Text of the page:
Why should you care about copyright?
As a new college student, you will soon realize that you are entering a phase of your educational life that will be vastly different from high school. College professors will be different from high school teachers and you will be provided with a less-structured atmosphere. The work assigned will be harder; there will be more of it; it will have to be completed in a shorter period of time; and most of it will have to be done outside of the classroom. Because of these differences, you must prepare yourself to be challenged and to become capable of mastering large amounts of difficult material in a short period of time. Since the assigned work will have to be completed in a responsible and independent manner, you may have to change your educational work ethic in order to take responsibility for your own learning and be academically successful.
Due to these added responsibilities, you may feel pressure in completing your work well and quickly. With the Internet providing an expansive source of information and the accessibility of a wide range of other sources for materials, it would be quite easy to just copy from these various sources and use them in an assignment. However, copying from these sources, seemingly convenient and unnoticeable, is very likely to be considered stealing, since you are taking someone else’s property without permission and could be depriving the creator of income or control to which he or she is entitled through copyright protection. Without regard to or knowledge of copyright restrictions, you may copy materials illegally or load software without licenses. You must abide by United States copyright laws so it is important to understand the basic guidelines about copyright so that you can be informed about how to choose and use materials. It is very possible to commit a copyright infringement and not even realize you have done so. By understanding the basics, you will be able to ask the right questions and benefit from your right to fair use of copyrighted materials and protect yourself and the university from legal actions.
What is copyright protection?
The United States Constitution establishes the basis for current copyright laws, as a way to promote science and the useful arts. The government believed that those who create an original expression in any medium need protection for their work so they can receive appropriate compensation for their intellectual effort. Copyright laws are based on the belief that anyone who creates an original, tangible work deserves to control the use of that work and to be compensated for that work, that compensation encourages more creative works, and that society as a whole benefits from the creative efforts of its members. Simply stated, it is believed that if people can make money from their copyrighted work, it is likely that more work will be created.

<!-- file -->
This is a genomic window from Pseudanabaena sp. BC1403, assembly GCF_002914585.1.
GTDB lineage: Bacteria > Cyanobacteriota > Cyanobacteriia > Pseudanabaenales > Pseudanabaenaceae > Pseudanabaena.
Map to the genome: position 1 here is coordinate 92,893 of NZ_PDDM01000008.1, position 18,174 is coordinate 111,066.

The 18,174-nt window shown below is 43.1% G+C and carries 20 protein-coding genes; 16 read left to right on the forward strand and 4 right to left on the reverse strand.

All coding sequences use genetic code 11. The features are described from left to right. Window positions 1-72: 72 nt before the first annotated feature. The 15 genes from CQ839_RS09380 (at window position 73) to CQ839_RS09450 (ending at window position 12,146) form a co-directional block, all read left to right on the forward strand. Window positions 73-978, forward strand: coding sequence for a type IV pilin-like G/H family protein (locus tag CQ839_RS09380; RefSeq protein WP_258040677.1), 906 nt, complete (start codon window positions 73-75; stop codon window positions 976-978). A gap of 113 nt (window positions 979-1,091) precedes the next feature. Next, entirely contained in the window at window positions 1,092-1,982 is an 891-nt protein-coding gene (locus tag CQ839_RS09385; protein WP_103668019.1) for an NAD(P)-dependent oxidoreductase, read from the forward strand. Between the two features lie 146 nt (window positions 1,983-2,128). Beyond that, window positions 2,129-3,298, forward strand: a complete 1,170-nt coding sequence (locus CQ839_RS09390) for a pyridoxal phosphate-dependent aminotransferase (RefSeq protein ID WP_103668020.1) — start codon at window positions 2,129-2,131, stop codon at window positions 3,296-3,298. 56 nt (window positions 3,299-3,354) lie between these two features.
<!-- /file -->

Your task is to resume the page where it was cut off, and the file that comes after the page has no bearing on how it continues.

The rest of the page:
What exactly is a copyright? It is a form of protection provided by the laws of the United States to any creator, such as an author, a composer, a playwright, a publisher, or a distributor, of original, published or unpublished, works to protect their right to be compensated and granting them certain exclusive rights to control how the work is used. This protection grants the creator a fairly substantial amount of control over his or her work. The owner of the copyright has the exclusive rights to reproduce, publish, sell, distribute, produce, alter, or adapt his or her work, perform or display the work publicly or prepare derivative works. The copyright owner also has the ability to grant these rights to others if he or she so chooses. In order for a work to qualify for copyright protection, it must (a) be an original idea that is put to use, (b) show minimal creativity, and (c) be in a fixed or tangible form, which can be just about anything. A work will be considered in a fixed form if it is set on paper, recorded on audio or video tape, saved to a computer disk, saved to a hard drive, in a database, posted to a bulletin board, or even on the Internet. Yes, the majority of works found on the Internet are also protected by copyright. Basically, if you can see it, hear it, and/or touch it, it is most likely protected. Works that qualify for copyright assume protection from the moment the works take tangible form, whether or not a copyright notice is attached or has been registered with the United States Copyright Office.